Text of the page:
How Blood Grouping Works

How does blood grouping work and why do we have blood groups? All of us know the terms A- and B+ and so on, and is that the only classification that exists for grouping of blood types? How does all of this work?

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Before I begin, it will be useful to know a few additional terms in case you don’t already know them.

  • Anti-gen, is a molecule that is capable of causing an immune system response. It can be a protein, polysaccharide, lipid or nucleic acid.
  • Anti-body, is a protein that binds to an anti-gen, to allow our immune system to identify and deal with the anti-gen.
  • Plasma, is the yellowish liquid that remains after blood has been prevented from clotting by the addition of an anti-coagulant; separate from white and red blood cells.
  • Serum, is the clear liquid that remains after blood has clotted.

Blood grouping is based on the red blood cell (RBC) antigens and blood typing is a specific reaction pattern within a given blood grouping system. This statement will make a little more sense soon.

Of the 33 different blood grouping systems, representing over 300 antigens, the most commonly used and known system of blood grouping is the ABO system, which most of us are familiar with. Apart from the ABO system, there are others such as H-antigen, Rh system, MNS antigen system, Lutheran system and more.

The ABO system essentially refers to the following:​1​

Blood TypePlasma
Type AAgainst anti-gen BAnti-gen A
Type BAgainst anti-gen AAnti-gen B
Type ABNoneBoth A & B
Type OAgainst both A & BNone

This means, if Type A blood is transfused into a type B person, the anti-bodies in the type B person will act against the type A blood, and vice versa. Hence the need for blood type matching prior to transfusions.

On the same lines, Type O people therefore can only receive type O, since the anti-bodies in their systems will act against both anti-gens A and B, but can be given to anyone, since their RBCs contain no anti-gens. Type AB therefore cannot be given to everyone, but type AB people can receive from anyone as their plasma contains no anti A or B anti-bodies.​2​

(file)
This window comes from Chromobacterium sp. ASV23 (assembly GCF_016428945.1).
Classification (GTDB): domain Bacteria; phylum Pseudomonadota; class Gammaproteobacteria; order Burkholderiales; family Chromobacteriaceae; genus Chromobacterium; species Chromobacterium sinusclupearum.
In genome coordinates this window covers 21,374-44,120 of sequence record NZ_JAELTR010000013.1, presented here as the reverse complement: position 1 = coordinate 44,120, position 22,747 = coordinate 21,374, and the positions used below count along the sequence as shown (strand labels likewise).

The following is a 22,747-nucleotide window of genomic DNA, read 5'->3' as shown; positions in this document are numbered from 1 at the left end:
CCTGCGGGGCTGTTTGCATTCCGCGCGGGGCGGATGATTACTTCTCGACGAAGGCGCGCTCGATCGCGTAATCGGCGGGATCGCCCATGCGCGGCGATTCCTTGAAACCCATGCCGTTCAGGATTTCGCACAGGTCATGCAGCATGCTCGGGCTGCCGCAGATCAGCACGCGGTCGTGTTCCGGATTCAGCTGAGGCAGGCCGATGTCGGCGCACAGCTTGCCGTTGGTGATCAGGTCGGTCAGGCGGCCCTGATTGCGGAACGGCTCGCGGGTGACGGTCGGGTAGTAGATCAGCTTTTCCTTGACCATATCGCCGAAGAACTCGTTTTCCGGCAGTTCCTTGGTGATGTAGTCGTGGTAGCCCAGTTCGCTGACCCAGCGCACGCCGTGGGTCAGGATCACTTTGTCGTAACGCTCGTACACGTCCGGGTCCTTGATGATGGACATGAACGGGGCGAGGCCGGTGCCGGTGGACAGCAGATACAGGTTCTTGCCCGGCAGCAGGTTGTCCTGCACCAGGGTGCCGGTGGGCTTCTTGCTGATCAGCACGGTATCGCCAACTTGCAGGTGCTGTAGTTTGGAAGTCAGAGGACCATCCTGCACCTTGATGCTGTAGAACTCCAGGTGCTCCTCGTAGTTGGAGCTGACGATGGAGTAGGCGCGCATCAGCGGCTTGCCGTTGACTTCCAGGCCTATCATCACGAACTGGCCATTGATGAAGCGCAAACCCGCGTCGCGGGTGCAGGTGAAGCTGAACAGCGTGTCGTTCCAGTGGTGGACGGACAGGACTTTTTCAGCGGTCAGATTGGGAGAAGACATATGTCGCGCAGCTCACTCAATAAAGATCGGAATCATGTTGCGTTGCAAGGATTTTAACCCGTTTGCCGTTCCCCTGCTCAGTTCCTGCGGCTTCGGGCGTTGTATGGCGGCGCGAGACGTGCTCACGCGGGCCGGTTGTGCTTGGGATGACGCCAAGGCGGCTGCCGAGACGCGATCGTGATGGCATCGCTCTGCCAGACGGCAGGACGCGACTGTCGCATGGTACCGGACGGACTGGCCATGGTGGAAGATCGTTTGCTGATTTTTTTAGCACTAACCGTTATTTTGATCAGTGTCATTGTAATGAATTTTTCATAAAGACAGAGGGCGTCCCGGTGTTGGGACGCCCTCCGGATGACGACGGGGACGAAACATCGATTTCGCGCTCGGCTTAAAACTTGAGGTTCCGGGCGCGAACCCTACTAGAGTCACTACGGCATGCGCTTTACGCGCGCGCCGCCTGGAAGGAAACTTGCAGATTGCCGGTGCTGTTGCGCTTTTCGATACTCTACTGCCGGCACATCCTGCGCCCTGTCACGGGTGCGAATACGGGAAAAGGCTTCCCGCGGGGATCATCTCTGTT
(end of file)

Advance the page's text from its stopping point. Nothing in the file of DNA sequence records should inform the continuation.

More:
Then there’s the matter of the negative and positive signs we see after our blood types – O+, AB- and so on. What does that mean?

That refers to an entirely different blood grouping system, the Rh system, which is the second most important system among the many that exist. As with all blood grouping system, the Rh system too is based on RBC antigens, this time 49 of them. Of these, the most important are D, C, E, c, and e. ​3​

While the system itself is one of the most complex, for the purposes of this article it suffices to say, the negative or positive suffix on an ABO status refers to the absence of presence of Rh anti-gen D or Rh(D).

To conclude, the term AB- refers to two blood grouping systems, the AB in that meaning the RBCs have both A and B anti-gens, and no anti-bodies in the plasma, and the negative sign indicates the absence of Rh anti-gen D. I hope this article helped clear your understanding of how the most common systems of blood grouping and typing work.


  1. 1.
    Mitra R, Mishra N, Rath G. Blood groups systems. Indian J Anaesth. 2014;58(5):524-528. doi:10.4103/0019-5049.144645
  2. 2.
    Yu Z, Kastenmüller G, He Y, et al. Differences between human plasma and serum metabolite profiles. PLoS One. 2011;6(7):e21230. doi:10.1371/journal.pone.0021230
  3. 3.
    Bethesda DL. Blood Groups and Red Cell Antigens. NCBI. https://www.ncbi.nlm.nih.gov/books/NBK2269/

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